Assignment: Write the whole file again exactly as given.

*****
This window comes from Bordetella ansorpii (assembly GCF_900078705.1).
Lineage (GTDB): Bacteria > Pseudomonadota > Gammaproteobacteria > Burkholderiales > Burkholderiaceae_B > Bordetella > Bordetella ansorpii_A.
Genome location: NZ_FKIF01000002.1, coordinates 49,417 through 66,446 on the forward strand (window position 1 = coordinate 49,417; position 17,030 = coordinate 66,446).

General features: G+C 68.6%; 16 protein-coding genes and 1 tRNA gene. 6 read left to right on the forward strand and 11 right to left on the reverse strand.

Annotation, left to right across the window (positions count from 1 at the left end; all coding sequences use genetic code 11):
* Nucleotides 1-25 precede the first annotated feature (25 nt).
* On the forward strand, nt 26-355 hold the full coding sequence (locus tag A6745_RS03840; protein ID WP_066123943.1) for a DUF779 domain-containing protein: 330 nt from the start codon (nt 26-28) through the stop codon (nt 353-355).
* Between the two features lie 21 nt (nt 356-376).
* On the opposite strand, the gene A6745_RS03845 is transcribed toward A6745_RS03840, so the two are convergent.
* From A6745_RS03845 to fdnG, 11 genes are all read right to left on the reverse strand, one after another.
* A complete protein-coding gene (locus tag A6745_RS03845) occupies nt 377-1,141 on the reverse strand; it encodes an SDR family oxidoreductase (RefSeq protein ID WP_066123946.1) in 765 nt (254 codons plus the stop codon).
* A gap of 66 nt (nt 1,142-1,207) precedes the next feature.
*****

This window comes from Bordetella ansorpii (assembly GCF_900078705.1).
Lineage (GTDB): Bacteria > Pseudomonadota > Gammaproteobacteria > Burkholderiales > Burkholderiaceae_B > Bordetella > Bordetella ansorpii_A.
Genome location: NZ_FKIF01000002.1, coordinates 49,417 through 66,446 on the forward strand (window position 1 = coordinate 49,417; position 17,030 = coordinate 66,446).

General features: G+C 68.6%; 16 protein-coding genes and 1 tRNA gene. 6 read left to right on the forward strand and 11 right to left on the reverse strand.

Annotation, left to right across the window (positions count from 1 at the left end; all coding sequences use genetic code 11):
* Nucleotides 1-25 precede the first annotated feature (25 nt).
* On the forward strand, nt 26-355 hold the full coding sequence (locus tag A6745_RS03840; protein ID WP_066123943.1) for a DUF779 domain-containing protein: 330 nt from the start codon (nt 26-28) through the stop codon (nt 353-355).
* Between the two features lie 21 nt (nt 356-376).
* On the opposite strand, the gene A6745_RS03845 is transcribed toward A6745_RS03840, so the two are convergent.
* From A6745_RS03845 to fdnG, 11 genes are all read right to left on the reverse strand, one after another.
* A complete protein-coding gene (locus tag A6745_RS03845) occupies nt 377-1,141 on the reverse strand; it encodes an SDR family oxidoreductase (RefSeq protein ID WP_066123946.1) in 765 nt (254 codons plus the stop codon).
* A gap of 66 nt (nt 1,142-1,207) precedes the next feature.